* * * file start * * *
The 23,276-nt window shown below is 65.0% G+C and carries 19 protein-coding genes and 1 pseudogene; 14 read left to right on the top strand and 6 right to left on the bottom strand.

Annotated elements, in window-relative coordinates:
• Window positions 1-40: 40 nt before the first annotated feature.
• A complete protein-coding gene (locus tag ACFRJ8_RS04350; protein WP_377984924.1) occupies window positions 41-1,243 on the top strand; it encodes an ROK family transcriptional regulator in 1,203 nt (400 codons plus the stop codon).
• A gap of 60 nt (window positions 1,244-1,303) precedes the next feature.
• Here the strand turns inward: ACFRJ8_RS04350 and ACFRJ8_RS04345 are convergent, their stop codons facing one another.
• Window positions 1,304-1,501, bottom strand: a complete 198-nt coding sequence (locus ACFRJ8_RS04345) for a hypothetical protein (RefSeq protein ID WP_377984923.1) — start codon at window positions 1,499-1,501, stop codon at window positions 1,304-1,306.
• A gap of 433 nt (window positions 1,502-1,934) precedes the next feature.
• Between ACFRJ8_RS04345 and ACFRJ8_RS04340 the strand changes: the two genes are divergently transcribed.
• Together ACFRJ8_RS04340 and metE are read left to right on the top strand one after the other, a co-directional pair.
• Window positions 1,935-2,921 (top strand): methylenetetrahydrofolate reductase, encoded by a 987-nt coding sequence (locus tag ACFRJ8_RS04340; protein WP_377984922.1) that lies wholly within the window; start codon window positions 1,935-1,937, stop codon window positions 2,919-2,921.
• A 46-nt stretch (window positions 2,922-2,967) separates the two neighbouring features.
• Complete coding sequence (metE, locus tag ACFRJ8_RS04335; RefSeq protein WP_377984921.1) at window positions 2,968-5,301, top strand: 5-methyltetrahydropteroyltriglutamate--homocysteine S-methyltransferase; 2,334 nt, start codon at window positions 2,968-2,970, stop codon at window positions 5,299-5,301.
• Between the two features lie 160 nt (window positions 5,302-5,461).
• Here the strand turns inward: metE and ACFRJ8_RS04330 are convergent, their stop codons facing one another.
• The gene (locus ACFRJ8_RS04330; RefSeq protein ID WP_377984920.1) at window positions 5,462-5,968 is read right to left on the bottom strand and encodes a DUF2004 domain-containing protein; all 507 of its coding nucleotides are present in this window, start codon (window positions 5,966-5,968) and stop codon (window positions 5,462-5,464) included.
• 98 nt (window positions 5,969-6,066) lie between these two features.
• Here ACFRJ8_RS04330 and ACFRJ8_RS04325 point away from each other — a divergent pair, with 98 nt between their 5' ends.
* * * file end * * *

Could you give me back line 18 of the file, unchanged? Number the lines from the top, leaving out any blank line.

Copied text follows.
• Here ACFRJ8_RS04330 and ACFRJ8_RS04325 point away from each other — a divergent pair, with 98 nt between their 5' ends.